By Displaying Weakness, the U.S. Undermines Its Negotiating Position with Iran

In May, two Iranian naval ships rounded the Cape of Good Hope and entered the southern Atlantic, likely heading toward Venezuela or Cuba—the Islamic Republic’s key allies in the Western hemisphere. As one of the vessels appears to be carrying military craft, and there is reason to suspect they carry other armaments as well, Washington has warned the two Latin American countries not to allow the ships to dock. Emanuele Ottolenghi explains what’s at stake:

Because it thinks Washington will not push back, Iran is trying to provoke the United States in its own backyard, even at a time when the two sides appear close to a deal in Vienna to return to compliance with the 2015 nuclear accord. . . . The Biden administration has done everything in its power to make Iran think the U.S. is in retreat. It has done so in the hope of mollifying Iran and persuading it to negotiate. . . . And so the new administration has dusted off the old policy playbook from the Obama administration.

Within weeks of taking office, the president authorized the unfreezing of billions of dollars of Iranian oil money that sanctions had blocked in Iraq and South Korea. This move eased the financial squeeze Iran was feeling—its oil sales in 2020 had all but collapsed—and gave it breathing space even before it made any concessions.

The Biden administration [likewise] chose to react to multiple Iranian attacks through Iraqi proxy militias by first downplaying Iran’s role and then by launching only a limited symbolic strike in Syria in response. U.S. diplomats have also declined to press Iran at the International Atomic Energy Agency, the UN nuclear watchdog in charge of policing the Nuclear Non-Proliferation Treaty [to which Tehran is a signatory], despite piling evidence of multiple instances of suspicious, unexplained, and troubling nuclear activity.

But while Washington thinks that the key to détente with Tehran is constraint and concessions, these actions indicate weakness in Tehran’s eyes. A military convoy dispatched to the U.S. backyard is more than a test of seafaring capacity. It is a statement. Iran is provoking the U.S. because it can.

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Read more at Dispatch

More about: Iran, Latin America, U.S. Foreign policy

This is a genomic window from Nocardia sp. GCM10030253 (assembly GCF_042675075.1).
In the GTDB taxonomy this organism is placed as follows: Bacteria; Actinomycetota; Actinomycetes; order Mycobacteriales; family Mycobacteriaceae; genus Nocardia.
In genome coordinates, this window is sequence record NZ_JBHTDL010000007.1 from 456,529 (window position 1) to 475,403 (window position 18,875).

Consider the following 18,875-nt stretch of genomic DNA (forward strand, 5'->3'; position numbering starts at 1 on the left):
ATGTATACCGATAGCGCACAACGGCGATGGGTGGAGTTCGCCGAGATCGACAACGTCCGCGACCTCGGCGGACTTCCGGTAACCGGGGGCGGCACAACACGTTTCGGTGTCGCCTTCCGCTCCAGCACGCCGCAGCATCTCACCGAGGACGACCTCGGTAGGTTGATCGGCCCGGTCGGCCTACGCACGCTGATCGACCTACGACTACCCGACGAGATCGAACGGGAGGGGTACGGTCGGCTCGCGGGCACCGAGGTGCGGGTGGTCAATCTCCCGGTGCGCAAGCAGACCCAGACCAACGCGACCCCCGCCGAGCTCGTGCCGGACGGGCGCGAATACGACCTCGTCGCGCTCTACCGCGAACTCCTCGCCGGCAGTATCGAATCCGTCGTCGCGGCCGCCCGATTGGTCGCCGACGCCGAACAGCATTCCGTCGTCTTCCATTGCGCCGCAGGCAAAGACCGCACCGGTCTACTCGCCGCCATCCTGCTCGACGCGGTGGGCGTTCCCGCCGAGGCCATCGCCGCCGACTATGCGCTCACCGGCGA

The Arab Press Blames Iran Rather Than Israel for Gaza’s Woes

Following the fighting between Israel and Islamic Jihad over the weekend, many journalists and commentators in Bahrain, the United Arab Emirates, and Saudi Arabia didn’t rush to condemn the Jewish state. Instead, as the translators at the Middle East Media Research Institute (MEMRI) note, they criticized the terrorist group for “operating in service of Iranian interests and thus inflicting suffering on the Gaza Strip’s residents.” One Saudi intellectual, Turki al-Hamad, wrote the following on Twitter:

It is apparent that, if at one time any confrontation between Israel and the Palestinian organizations would attract world and Arab attention and provoke a wave of anger [against Israel], today it does not shock most Arabs and most of the world’s [countries]. Furthermore, even a sense of human solidarity [with the Palestinians] has become rare and embarrassing, raising the question, “Why [is this happening] and who is to blame?”

I believe that the main reason is the lack of confidence in all the Palestinian leaders. . . . From the Arabs’ and the world’s perspective, it is already clear that these leaders are manipulating the [Palestinian] cause out of self-interest and diplomatic, economic, or even personal motives, and that the Palestinian issue is completely unconnected to this. The Palestinian cause has become a bargaining chip in the hands of these and other organizations and states headed by the [Iranian] ayatollah regime.

A, article in a major Arabic-language newspaper took a similar approach:

In a lengthy front-page report on August 7, the London-based UAE daily Al-Arab criticized Islamic Jihad, writing that “Gaza again became an arena for the settling of accounts between Iran and Israel, while the Palestinian citizens are the ones paying the price.” It added that Iran does not want to confront Israel directly for its bombings in Syria and its attacks on Iranian scientists and nuclear facilities.

“The war in Gaza is not the first, nor will it be the last. But it proves . . . that Iran is exploiting Gaza as it exploits Lebanon, in order to strengthen its hand in negotiations with the West. We all know that Iran hasn’t fired a single bullet at Israel, and it also will not do this to defend Gaza or Lebanon.”

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Read more at MEMRI

More about: Gaza Strip, Iran, Islamic Jihad, Israel-Arab relations, Persian Gulf